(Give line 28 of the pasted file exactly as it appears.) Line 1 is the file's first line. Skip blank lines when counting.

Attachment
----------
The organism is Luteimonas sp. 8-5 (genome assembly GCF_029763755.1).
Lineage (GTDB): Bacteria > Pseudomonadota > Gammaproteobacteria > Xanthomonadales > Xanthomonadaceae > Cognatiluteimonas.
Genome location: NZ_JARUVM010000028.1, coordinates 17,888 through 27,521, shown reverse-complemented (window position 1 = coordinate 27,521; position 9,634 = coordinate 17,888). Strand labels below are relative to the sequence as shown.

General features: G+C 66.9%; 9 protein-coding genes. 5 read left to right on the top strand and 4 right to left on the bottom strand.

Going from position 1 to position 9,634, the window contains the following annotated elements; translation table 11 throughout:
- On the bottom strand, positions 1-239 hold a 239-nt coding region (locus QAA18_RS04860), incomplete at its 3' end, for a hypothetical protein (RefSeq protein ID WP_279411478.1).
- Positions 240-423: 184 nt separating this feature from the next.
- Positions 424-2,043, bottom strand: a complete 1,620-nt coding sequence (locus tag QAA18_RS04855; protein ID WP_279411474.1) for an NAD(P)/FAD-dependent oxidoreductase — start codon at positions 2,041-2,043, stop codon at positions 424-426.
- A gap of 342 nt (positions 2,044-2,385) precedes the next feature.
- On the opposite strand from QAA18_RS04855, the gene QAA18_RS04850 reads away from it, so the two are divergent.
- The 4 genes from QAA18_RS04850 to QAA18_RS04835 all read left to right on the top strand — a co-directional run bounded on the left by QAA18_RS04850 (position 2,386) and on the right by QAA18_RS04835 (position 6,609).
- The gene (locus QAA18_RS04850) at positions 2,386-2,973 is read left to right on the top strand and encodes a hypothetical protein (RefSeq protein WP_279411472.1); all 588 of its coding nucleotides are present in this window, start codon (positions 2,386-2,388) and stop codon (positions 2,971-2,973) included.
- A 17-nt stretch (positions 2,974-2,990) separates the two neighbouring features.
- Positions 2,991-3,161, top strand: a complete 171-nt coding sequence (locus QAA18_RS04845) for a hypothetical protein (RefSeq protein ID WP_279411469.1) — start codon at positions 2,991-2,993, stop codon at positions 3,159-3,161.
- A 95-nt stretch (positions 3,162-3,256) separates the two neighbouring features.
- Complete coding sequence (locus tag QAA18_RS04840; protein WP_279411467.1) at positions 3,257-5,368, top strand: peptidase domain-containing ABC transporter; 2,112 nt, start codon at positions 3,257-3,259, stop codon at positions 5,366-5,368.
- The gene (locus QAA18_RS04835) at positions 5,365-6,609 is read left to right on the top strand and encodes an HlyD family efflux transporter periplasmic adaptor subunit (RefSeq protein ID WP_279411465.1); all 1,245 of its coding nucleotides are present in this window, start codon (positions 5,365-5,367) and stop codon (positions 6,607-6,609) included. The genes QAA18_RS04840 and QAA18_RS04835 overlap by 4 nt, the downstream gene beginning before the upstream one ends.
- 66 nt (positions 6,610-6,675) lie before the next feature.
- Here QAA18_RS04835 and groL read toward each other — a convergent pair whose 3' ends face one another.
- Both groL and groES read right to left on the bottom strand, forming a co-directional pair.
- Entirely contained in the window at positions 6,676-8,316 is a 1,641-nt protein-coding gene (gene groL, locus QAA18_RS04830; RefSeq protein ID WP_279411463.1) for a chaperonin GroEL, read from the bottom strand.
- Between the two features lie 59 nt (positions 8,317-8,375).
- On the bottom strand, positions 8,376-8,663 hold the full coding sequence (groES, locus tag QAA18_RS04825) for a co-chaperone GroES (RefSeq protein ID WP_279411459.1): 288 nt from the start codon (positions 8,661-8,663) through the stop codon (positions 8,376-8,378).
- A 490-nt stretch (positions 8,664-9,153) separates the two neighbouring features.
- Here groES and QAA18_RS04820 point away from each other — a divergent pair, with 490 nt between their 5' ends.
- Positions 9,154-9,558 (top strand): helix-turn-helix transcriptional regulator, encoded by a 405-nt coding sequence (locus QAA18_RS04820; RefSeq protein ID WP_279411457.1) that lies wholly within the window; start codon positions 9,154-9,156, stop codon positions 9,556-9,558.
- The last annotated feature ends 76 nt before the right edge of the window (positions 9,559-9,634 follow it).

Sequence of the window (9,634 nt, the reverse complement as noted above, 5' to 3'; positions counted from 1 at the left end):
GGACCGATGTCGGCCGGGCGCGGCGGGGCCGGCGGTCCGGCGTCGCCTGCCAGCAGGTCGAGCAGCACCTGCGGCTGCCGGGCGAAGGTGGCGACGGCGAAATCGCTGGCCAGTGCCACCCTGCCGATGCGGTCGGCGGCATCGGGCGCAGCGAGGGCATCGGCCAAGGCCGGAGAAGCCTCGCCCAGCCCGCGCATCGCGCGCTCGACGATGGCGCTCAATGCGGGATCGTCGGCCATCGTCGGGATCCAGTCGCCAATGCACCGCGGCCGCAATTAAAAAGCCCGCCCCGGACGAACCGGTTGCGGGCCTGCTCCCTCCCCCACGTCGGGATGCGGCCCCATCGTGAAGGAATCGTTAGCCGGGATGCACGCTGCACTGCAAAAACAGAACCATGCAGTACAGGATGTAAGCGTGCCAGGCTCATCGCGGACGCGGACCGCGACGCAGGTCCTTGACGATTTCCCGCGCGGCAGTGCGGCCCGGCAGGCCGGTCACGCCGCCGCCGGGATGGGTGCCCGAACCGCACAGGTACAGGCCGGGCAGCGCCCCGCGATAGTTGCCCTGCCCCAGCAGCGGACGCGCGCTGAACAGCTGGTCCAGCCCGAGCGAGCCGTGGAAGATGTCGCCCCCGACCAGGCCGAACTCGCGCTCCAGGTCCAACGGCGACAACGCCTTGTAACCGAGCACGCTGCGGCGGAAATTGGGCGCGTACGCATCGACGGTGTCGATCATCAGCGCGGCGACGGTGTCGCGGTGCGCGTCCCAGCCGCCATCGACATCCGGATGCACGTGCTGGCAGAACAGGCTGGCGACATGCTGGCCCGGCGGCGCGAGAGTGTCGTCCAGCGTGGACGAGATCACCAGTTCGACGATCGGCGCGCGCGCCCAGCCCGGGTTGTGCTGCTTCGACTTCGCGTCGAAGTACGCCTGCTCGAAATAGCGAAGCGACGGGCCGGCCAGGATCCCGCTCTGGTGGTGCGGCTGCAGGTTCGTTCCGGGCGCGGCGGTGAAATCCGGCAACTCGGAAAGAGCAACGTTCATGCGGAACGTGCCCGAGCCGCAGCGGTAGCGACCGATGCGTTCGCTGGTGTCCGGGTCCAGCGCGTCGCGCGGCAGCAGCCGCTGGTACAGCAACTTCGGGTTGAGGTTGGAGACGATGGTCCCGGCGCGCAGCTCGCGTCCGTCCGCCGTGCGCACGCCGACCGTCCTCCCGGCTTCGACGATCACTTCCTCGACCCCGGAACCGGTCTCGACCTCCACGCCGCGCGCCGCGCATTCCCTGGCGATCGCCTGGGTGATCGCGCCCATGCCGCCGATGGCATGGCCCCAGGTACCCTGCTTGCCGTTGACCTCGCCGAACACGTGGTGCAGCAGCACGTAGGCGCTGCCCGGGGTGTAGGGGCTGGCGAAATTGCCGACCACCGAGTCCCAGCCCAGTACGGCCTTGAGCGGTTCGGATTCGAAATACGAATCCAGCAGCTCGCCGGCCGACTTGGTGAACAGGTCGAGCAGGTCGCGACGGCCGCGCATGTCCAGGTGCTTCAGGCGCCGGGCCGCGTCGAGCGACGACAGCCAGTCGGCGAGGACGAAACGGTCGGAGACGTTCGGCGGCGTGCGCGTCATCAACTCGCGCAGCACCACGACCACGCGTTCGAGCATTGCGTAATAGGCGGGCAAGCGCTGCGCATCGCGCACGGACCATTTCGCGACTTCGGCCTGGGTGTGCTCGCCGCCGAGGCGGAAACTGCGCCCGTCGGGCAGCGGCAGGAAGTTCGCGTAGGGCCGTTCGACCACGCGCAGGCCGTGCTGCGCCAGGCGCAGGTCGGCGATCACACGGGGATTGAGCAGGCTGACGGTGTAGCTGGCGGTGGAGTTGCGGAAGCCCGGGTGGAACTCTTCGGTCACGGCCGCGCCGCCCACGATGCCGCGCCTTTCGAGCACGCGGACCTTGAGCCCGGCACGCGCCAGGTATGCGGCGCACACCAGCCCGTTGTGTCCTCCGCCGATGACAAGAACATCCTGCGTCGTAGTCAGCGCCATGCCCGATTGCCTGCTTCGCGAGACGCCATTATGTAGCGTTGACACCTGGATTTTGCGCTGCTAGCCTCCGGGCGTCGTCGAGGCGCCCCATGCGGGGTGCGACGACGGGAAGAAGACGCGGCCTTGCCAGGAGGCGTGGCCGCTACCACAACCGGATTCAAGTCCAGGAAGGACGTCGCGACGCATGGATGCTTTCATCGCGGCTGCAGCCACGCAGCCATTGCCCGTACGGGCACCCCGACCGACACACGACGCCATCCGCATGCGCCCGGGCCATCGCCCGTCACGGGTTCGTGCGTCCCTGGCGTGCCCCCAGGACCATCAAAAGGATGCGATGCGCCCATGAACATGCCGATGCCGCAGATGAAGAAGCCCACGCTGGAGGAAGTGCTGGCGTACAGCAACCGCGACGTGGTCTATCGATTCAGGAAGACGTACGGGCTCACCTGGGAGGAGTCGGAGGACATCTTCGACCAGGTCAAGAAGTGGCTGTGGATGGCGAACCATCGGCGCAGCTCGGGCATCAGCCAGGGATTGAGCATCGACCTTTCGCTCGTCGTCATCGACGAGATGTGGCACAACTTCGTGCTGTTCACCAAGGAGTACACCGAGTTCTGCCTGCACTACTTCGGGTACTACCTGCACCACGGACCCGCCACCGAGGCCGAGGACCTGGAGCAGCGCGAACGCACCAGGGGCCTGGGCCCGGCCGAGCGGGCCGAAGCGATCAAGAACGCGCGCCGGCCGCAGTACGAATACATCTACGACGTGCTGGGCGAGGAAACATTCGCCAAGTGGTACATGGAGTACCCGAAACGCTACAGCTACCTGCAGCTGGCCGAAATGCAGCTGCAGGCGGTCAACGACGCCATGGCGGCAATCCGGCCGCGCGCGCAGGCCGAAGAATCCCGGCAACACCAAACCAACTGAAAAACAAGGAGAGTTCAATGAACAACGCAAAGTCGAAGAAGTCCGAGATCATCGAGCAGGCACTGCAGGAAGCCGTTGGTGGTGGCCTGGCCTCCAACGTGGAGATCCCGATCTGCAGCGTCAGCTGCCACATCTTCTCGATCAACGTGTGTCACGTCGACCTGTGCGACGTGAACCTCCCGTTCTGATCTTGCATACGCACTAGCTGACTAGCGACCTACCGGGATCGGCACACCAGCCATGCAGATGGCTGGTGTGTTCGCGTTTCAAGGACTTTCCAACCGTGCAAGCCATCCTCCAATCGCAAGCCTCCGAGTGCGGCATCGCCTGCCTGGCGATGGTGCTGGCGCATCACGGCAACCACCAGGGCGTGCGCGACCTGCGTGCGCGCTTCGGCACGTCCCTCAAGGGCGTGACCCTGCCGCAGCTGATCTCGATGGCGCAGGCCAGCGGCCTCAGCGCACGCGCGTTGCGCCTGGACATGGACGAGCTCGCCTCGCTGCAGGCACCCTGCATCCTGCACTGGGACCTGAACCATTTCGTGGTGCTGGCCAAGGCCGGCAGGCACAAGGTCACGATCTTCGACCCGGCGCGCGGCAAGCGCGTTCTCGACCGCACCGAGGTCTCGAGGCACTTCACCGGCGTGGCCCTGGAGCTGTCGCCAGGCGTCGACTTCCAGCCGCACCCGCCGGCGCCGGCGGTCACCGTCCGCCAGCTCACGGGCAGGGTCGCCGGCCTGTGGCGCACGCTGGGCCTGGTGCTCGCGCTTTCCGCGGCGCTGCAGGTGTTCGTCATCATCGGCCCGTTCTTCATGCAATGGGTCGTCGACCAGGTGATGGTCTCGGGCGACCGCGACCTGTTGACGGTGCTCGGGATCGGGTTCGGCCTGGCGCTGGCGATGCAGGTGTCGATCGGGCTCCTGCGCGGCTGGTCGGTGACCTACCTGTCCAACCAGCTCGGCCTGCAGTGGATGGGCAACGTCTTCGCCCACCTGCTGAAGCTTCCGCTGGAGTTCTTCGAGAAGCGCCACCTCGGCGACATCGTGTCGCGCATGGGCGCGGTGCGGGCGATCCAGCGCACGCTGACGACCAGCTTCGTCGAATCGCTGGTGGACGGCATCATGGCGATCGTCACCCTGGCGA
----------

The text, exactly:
Sequence of the window (9,634 nt, the reverse complement as noted above, 5' to 3'; positions counted from 1 at the left end):